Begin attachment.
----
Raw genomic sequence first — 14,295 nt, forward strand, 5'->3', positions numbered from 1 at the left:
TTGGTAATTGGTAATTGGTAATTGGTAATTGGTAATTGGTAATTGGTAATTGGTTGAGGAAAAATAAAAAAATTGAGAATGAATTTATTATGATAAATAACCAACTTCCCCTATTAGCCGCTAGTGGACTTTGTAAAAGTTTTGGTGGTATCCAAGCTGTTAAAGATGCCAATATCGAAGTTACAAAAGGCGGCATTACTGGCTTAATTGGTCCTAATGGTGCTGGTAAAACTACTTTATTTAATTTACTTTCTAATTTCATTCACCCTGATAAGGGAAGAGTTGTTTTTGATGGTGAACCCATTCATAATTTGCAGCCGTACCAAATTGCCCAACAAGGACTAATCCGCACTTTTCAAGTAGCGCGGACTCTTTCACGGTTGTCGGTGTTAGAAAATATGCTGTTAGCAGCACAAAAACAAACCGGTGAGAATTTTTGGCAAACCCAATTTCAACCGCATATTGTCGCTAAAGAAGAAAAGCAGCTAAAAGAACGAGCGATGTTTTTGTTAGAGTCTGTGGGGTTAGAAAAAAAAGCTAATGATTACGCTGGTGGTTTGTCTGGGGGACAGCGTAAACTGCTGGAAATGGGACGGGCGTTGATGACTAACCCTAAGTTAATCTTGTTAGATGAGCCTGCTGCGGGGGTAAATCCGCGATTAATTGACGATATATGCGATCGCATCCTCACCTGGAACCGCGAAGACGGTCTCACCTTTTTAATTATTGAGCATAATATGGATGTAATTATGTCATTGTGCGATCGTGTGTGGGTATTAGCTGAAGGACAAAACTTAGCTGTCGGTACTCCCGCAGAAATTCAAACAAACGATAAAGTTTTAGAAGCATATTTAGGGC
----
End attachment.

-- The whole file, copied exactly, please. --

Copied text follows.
Raw genomic sequence first — 14,295 nt, forward strand, 5'->3', positions numbered from 1 at the left:
TTGGTAATTGGTAATTGGTAATTGGTAATTGGTAATTGGTAATTGGTAATTGGTTGAGGAAAAATAAAAAAATTGAGAATGAATTTATTATGATAAATAACCAACTTCCCCTATTAGCCGCTAGTGGACTTTGTAAAAGTTTTGGTGGTATCCAAGCTGTTAAAGATGCCAATATCGAAGTTACAAAAGGCGGCATTACTGGCTTAATTGGTCCTAATGGTGCTGGTAAAACTACTTTATTTAATTTACTTTCTAATTTCATTCACCCTGATAAGGGAAGAGTTGTTTTTGATGGTGAACCCATTCATAATTTGCAGCCGTACCAAATTGCCCAACAAGGACTAATCCGCACTTTTCAAGTAGCGCGGACTCTTTCACGGTTGTCGGTGTTAGAAAATATGCTGTTAGCAGCACAAAAACAAACCGGTGAGAATTTTTGGCAAACCCAATTTCAACCGCATATTGTCGCTAAAGAAGAAAAGCAGCTAAAAGAACGAGCGATGTTTTTGTTAGAGTCTGTGGGGTTAGAAAAAAAAGCTAATGATTACGCTGGTGGTTTGTCTGGGGGACAGCGTAAACTGCTGGAAATGGGACGGGCGTTGATGACTAACCCTAAGTTAATCTTGTTAGATGAGCCTGCTGCGGGGGTAAATCCGCGATTAATTGACGATATATGCGATCGCATCCTCACCTGGAACCGCGAAGACGGTCTCACCTTTTTAATTATTGAGCATAATATGGATGTAATTATGTCATTGTGCGATCGTGTGTGGGTATTAGCTGAAGGACAAAACTTAGCTGTCGGTACTCCCGCAGAAATTCAAACAAACGATAAAGTTTTAGAAGCATATTTAGGGC